Nuclear Regulatory Commission (NRC).
Notice of Environmental Assessment and Finding of No Significant Impact.Start Further Info
FOR FURTHER INFORMATION CONTACT:
Robert J. Evans, Senior Health Physicist, Fuel Cycle and Decommissioning Branch, Division of Nuclear Materials Safety, Region IV Office, U.S. Nuclear Regulatory Commission, Arlington, Texas 76011. Telephone: (817) 860-8234; fax number: (817) 860-8188; e-mail firstname.lastname@example.org.End Further Info End Preamble Start Supplemental Information
The U.S. Nuclear Regulatory Commission (NRC) is considering the approval of Enviro-Test Laboratories' (the licensee's) decommissioning plan for its former laboratory facility located in Casper, Wyoming, and terminating NRC Materials License 49-21194-01. Enviro-Test Laboratories (the licensee) submitted a decommissioning plan (DP) to the U.S. Nuclear Regulatory Commission (NRC) by letter dated October 1, 2002. The licensee subsequently submitted supplemental information by letters dated June 2 and July 18, 2003. The licensee's request for the proposed action was previously noticed in the Federal Register on June 24, 2003 (68 FR 37572), with a notice of an opportunity to request a hearing and an opportunity to provide comments on the action and its environmental impacts. No requests for hearing or comments were received.
The licensee requested that its former laboratory in Casper, Wyoming, be released for unrestricted use. The NRC has prepared an Environmental Assessment (EA) in support of these actions in accordance with the Start Printed Page 75654requirements in 10 CFR Part 51. Based on the EA, the NRC has concluded that a Finding of No Significant Impact (FONSI) is appropriate. The amendment will be issued following publication of this notice.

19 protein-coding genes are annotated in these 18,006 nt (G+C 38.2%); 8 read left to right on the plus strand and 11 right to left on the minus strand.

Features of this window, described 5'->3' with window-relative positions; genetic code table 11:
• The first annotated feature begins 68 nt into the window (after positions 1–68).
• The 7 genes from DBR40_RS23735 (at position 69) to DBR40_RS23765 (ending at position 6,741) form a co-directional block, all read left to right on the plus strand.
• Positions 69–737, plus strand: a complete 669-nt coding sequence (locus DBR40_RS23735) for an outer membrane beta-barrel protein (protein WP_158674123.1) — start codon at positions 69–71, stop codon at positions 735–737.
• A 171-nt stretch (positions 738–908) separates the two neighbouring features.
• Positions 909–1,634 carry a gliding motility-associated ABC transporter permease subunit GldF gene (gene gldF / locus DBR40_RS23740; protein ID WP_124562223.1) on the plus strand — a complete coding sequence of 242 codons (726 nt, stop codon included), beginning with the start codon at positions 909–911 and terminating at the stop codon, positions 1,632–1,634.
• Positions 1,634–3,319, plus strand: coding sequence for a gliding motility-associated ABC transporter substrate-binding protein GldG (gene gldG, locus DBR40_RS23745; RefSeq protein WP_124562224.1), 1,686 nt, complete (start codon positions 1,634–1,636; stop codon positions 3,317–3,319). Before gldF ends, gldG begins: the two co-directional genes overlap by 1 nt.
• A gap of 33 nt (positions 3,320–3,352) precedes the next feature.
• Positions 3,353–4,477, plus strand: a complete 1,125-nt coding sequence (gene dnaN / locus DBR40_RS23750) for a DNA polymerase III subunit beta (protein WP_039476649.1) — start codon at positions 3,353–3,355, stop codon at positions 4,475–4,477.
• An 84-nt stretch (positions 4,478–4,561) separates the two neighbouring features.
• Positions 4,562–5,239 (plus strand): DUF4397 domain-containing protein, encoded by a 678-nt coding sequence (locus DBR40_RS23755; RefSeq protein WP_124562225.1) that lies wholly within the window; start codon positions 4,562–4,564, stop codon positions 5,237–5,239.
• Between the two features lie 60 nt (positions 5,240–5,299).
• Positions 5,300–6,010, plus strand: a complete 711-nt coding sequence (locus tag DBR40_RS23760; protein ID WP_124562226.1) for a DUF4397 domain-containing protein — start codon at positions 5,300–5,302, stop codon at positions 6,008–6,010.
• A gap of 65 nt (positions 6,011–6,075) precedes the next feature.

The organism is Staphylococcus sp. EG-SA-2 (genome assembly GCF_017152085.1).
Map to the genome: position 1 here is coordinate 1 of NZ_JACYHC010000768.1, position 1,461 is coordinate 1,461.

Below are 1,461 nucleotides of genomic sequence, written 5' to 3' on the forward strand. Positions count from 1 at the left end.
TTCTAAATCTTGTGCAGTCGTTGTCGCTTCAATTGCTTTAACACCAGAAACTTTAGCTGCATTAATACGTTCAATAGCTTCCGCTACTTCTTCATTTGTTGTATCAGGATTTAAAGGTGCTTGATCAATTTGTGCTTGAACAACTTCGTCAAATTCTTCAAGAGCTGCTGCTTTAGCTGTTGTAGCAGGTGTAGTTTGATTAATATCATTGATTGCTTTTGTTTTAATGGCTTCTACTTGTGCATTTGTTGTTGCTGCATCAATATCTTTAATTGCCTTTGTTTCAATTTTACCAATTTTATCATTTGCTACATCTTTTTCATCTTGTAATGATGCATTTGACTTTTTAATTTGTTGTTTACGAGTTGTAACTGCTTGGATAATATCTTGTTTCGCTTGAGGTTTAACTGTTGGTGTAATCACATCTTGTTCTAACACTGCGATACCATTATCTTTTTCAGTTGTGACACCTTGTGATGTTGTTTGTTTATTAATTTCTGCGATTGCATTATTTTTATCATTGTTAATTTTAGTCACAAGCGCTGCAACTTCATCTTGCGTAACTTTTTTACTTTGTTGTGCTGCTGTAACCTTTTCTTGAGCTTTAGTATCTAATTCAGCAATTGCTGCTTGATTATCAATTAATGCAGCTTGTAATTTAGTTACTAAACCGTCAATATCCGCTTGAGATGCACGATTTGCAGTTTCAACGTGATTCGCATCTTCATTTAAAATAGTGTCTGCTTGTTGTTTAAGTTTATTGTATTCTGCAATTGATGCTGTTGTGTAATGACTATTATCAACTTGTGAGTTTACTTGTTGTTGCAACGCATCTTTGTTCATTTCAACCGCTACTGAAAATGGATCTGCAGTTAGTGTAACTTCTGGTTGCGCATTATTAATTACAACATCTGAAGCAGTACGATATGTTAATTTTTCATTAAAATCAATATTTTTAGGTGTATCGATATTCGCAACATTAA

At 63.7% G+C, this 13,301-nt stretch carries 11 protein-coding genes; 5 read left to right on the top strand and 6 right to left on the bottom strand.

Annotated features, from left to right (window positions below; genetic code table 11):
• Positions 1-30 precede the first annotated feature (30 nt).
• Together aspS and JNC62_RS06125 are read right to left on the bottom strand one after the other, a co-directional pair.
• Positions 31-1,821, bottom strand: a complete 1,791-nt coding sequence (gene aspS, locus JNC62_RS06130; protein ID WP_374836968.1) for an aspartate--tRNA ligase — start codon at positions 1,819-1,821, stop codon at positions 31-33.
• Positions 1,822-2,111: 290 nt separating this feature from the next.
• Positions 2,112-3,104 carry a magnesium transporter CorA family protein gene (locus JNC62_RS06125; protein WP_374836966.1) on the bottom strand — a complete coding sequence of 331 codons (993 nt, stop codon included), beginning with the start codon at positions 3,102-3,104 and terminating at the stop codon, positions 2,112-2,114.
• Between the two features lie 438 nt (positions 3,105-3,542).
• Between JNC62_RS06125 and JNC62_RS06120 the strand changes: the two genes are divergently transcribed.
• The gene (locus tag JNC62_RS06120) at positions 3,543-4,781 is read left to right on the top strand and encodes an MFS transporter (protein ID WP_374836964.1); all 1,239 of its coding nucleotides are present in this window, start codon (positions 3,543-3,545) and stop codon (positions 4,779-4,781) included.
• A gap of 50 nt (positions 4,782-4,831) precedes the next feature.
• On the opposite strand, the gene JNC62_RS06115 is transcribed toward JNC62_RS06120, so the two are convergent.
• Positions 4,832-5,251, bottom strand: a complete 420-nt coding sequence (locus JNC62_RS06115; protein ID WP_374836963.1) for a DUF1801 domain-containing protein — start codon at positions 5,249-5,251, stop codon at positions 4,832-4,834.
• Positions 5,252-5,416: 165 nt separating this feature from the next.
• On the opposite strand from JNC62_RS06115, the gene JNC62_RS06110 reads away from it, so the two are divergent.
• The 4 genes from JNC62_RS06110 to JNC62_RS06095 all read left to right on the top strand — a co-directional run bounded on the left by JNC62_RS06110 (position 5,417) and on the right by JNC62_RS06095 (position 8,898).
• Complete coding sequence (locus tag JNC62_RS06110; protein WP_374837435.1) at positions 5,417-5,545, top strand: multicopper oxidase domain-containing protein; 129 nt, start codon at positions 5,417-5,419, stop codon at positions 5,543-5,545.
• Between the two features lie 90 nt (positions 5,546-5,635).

II. Environmental Assessment
A. Proposed Action
The proposed action is to release for unrestricted use the former laboratory located in Casper, Wyoming. This would be accomplished by license amendment to terminate NRC Materials License 49-21194-01 upon NRC approval that the site meets its standards for unrestricted release as specified in 10 CFR part 20.
B. Need for Proposed Action
The licensee needs to have the site removed from its license because it no longer plans to conduct NRC-licensed activities at this location. Further, if the amendment request is approved, the licensee would then be in compliance with the Timeliness Rule requirements of 10 CFR 30.36, “Expiration and Termination of Licenses and Decommissioning of Sites and Separate Buildings or Outdoor Areas.”
C. Facility Description/History
Chemical and Geological Laboratories, the original licensee, received NRC Materials License 49-21194-01 during February 1983. Core Laboratories became the licensee during July 1987 followed by Enviro-Test Laboratories during November 2000. Amendment 6 dated August 26, 2003, authorizes Enviro-Test Laboratories to possess small quantities of tritium, byproduct material, special nuclear material, and uranium mill tailings at its Casper, Wyoming, facility. The authorized uses included environmental and bioassay sampling, possession of laboratory standards and calibration sources, and evaluation of sealed source leak tests.
The licensee also conducted tests of non-radiological samples. According to information provided by the licensee, the laboratory was used for a broad range of analytical tests for metals, inorganic water parameters, organics, and petroleum products. There was also a coal analysis lab in part of the facility for a period of time. The licensee possessed and used a wide range of chemicals and standards to support these analytical tests.